The real tragedy of this course is not that propaganda pretending to be education, but it a high school class pretending to be a collage class. American students receive such poor secondary education that they do in their freshman year what everyone else did two years ago in secondary school.
    We simply can’t afford to pay college prices for high school instruction and if we are going to compete in world market without government subsidies present in most other first world nations students are going to have to a lot of luxuries. First students support of farm teams for the NFL and NBA will have to go. But also get ready for less partying, bigger lecture halls and the wonders of on line learning.
    Think about some of your posts. Are you supporting academic diversity or really just your own political agenda. Another question for those who don’t think they need to hear about other lifestyles in America. Where you surprised by Reverend Wrights sermons? If so, don’t you find that a little disturbing. If there is a whole group of people right down the street who are getting more and more pissed don’t you want to deal with it before it deals with you?
    join the revolution at

  4. Mr. Anderson’s article is proof of what most serious academics alredy know, but are loath to express for fear of retribution by zealous diversiphiles among their ranks: The contemporary ivory tower has become a theatre of the absurd, and reason has taken a permanent sabbatical.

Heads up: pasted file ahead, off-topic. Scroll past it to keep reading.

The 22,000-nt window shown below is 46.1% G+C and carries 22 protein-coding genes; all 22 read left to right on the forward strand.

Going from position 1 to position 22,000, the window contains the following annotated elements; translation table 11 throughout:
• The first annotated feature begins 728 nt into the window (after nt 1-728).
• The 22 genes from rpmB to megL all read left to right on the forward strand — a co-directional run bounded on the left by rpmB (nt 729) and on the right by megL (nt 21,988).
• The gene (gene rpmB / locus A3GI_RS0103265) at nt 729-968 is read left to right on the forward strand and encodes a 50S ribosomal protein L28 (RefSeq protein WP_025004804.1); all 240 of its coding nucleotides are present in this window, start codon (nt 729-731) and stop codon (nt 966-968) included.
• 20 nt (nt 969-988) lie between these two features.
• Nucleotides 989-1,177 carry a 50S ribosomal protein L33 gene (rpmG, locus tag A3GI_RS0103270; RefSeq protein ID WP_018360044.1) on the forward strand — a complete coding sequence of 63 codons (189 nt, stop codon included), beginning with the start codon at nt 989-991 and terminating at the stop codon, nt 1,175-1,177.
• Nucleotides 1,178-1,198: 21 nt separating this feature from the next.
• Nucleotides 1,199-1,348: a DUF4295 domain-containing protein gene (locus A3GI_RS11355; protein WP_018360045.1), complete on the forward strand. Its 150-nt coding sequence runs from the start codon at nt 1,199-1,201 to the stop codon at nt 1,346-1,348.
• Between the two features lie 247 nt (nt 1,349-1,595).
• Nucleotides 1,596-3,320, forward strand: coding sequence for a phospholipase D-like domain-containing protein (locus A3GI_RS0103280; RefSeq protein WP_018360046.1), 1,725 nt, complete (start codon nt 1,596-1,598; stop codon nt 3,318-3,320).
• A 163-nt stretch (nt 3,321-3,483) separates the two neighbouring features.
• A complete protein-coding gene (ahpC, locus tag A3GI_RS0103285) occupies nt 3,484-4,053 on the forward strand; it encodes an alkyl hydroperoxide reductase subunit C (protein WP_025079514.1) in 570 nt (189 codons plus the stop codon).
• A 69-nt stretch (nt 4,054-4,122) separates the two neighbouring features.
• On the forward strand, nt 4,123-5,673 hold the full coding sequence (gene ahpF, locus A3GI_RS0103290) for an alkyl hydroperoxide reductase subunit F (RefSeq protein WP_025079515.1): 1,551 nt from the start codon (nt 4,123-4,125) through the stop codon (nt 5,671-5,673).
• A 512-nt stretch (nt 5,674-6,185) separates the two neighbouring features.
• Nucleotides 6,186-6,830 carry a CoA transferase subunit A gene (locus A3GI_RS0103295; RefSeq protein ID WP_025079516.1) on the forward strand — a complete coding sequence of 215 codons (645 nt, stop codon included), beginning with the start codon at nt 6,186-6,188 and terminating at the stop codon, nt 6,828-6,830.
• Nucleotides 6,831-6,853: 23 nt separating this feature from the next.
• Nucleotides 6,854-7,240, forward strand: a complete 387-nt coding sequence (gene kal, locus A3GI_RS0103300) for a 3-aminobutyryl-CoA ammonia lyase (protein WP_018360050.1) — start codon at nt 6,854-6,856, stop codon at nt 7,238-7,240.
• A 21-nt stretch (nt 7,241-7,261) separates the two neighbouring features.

The white-guilt rhetoric of the UC professors and TA’s described in Mr. Anderson’s article is no less poisonous than the rhetoric of Obama’s spiritual advisor, the Reverend Wright. At least the latter does not charge his audience high fees (tuition) to listen to his sermons, and dissent is unlikely to have the lingering consequences for the future that the lowering of a course grade undoubtedly has.
    The answer to returning the academic pulpit to a place of reason and sanity is to prevent the hiring of biased ideologues in the first place. Americans can do so this November by supporting Ward Connerly’s state ballot initiatives which aim at race neutrality in public employment, including public education.